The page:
Therefore excessive waiting time by patents has become everybody’s headache in Health care institution and all hands must be on deck to tame this monster.


2


1.2      STATEMENT OF THE PROBLEM

In the outpatient department, long waiting times for treatment followed by short consultations have long been complaints of patients. The Windsor Star-Health Journal in Canada, reported that some Canadian doctors believe that hospital emergency departments are being hit with fallout of increased waiting times; the longer patients wait, the worse their illness becomes, and the more likely they are to end up in emergency. Thus, Health Managers have a number of very good reasons to be concerned with waiting lines. Chief among these reasons are the following:

·    The cost to provide waiting space;

·    A possible loss of goodwill and health deterioration;

·    A possible reduction in customer satisfaction;

·    The resulting congestion may disrupt other business operation and/or customers.

1.3      OBJECTIVES

These are:

(a)         Improvement of patients flow to avoid congestion;

(b)        Reducing doctor’s stress and improve patient safety from life threatening cardiac attack;


3


(c)         To ameliorate patient dissatisfaction from long waits coupled with incessant bumping into the physicians.

1.4      SCOPE OF THE STUDY

This includes the following

(a)         Queueing theory is to be used in modeling cardiac outpatient flow in NAUTH. The outpatient flow involves the arrival and service time of the patient that follows exponential distribution by assumption. This assumption has to be verified.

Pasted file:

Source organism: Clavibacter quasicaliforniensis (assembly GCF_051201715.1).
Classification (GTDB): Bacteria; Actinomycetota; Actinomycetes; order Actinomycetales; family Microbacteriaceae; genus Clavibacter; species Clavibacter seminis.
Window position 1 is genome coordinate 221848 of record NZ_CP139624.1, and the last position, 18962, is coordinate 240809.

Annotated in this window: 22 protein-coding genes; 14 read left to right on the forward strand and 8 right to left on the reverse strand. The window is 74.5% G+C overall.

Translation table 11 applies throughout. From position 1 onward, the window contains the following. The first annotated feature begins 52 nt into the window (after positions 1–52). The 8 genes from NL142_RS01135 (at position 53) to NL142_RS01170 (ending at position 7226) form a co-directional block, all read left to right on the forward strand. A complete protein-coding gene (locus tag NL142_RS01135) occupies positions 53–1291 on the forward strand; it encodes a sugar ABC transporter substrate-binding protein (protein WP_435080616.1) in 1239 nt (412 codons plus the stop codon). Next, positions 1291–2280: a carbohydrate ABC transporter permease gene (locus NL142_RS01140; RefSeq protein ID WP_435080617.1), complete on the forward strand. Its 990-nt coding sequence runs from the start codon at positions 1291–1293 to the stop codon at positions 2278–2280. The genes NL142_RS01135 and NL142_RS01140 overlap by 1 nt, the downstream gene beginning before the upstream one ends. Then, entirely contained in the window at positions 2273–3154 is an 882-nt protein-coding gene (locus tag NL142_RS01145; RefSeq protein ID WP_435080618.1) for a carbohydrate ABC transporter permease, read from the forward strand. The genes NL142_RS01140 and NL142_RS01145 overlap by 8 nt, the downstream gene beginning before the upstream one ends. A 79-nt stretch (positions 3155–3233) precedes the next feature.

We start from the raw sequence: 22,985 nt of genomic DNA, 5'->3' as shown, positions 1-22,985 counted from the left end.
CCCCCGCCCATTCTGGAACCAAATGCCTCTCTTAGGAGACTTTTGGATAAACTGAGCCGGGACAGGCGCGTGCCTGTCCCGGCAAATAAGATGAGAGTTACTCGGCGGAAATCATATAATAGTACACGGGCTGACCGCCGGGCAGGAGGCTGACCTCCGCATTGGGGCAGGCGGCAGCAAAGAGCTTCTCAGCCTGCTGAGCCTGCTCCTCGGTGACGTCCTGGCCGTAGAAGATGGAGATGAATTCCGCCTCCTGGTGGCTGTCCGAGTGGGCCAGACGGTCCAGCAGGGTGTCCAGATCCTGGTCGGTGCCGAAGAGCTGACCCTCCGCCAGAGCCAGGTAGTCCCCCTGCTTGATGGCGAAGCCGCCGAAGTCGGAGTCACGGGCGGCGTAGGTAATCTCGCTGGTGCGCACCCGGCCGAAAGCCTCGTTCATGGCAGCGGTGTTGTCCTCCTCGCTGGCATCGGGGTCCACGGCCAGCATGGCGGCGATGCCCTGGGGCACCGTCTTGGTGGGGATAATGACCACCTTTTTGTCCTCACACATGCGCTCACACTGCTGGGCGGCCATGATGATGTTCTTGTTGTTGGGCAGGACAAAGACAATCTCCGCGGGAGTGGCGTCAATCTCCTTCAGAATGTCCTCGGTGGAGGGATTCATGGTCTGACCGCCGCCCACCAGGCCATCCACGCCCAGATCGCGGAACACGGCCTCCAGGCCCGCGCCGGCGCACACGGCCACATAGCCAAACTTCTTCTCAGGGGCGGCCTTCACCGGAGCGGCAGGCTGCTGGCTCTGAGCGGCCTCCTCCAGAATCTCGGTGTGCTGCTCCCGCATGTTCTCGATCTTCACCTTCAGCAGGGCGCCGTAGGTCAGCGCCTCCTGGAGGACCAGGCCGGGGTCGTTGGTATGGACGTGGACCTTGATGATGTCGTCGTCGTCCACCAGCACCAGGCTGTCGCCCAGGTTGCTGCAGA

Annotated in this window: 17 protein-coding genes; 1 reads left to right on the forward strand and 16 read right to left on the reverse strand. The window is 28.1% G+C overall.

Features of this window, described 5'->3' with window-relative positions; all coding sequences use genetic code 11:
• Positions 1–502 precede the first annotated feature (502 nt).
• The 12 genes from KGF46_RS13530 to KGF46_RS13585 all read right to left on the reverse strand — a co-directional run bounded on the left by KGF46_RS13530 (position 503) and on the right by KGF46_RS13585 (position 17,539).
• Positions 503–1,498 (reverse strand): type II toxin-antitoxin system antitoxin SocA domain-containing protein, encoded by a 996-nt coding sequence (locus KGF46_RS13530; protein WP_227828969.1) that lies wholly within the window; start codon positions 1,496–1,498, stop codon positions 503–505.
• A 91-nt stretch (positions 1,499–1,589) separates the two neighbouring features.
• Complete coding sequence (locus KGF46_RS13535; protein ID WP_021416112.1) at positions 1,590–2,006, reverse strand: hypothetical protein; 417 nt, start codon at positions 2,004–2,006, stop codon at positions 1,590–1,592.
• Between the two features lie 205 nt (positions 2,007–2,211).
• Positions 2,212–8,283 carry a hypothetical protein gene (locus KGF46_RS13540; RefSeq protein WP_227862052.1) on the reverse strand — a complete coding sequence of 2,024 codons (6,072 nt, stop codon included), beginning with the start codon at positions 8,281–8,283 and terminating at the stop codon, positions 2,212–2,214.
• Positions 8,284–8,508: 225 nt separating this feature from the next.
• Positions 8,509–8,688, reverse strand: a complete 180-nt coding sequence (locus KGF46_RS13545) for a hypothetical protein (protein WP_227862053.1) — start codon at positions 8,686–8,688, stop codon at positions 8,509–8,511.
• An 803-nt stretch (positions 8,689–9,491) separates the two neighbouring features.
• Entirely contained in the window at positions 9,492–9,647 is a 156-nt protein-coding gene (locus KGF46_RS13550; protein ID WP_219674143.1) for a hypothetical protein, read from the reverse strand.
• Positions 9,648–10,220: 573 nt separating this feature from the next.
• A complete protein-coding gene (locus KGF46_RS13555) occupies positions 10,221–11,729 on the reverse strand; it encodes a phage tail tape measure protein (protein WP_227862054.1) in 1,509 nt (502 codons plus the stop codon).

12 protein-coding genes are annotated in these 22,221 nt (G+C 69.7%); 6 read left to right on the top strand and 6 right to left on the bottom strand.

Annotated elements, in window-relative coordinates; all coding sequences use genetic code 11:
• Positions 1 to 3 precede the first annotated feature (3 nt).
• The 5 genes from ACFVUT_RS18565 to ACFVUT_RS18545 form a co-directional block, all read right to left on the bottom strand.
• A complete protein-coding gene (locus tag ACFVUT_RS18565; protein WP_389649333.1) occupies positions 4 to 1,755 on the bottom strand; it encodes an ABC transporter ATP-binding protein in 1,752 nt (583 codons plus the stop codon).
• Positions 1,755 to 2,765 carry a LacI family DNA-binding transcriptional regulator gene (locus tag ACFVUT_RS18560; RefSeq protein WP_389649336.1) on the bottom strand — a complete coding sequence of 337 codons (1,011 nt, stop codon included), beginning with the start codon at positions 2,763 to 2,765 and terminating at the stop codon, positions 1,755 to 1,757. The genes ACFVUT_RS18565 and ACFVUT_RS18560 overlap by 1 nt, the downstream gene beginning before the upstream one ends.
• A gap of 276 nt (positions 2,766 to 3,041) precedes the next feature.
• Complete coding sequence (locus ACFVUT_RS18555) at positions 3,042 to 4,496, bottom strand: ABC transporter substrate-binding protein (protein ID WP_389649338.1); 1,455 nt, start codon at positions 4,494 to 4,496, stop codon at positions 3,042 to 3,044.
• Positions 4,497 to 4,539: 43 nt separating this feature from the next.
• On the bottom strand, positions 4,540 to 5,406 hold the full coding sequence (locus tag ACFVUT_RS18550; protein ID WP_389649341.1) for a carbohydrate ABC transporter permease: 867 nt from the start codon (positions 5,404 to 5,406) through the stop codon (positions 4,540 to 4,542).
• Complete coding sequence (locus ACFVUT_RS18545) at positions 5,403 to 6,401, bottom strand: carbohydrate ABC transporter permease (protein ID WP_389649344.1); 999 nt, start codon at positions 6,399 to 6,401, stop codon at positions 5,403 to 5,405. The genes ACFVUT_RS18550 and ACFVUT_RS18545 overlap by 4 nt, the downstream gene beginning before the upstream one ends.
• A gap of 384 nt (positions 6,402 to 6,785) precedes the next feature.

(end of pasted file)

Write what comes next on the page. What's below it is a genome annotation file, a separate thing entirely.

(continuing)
(b)        The mathematical estimation of measure of system performance (i.e. r, P0, Ls, Lq, Ws, Wq) of M/M/S model will be determined on a single server (S = 1) or multiple server (S = 2). By implication, the two alternative being considered are to continue to having just one Chief consultant doctor on clinic day or add a second doctor.

(c)         The mathematical estimation of measure of system performance of formulated priority – discipline queueing


4


model will be determined on a single doctor (S = 1) or

multiple doctor (S = 2).

(d)        Lastly, given that the mean service rate does increase as the queue size increases, it is desirable to develop a theoretical model (state – dependent service rate) that seems to describe the pattern by which it increases. This model not only should bed a reasonable approximation of the actual pattern but also should be simple enough to be practical for implementation.

1.5      SIGNIFICANCE OF THE STUDY

The significance of this work cannot be overemphasized.

This study, when completed will be of tremendous relevance to

Health      care  managers who  take decisions in     hospital

management without the help of quantitative model – based

analyses, but will now have queueing theory to model a health

care process at their disposal.


5


1.6      DEFINITION OF SOME QUEUEING THEORY TERMINOLOGIES

(a)         Balking: This is where customers decide not to join the queue.

(b)       


You either get what you want or your money back. T&C Apply





Share a Comment


You can find more project topics easily, just search

Quick Project Topic Search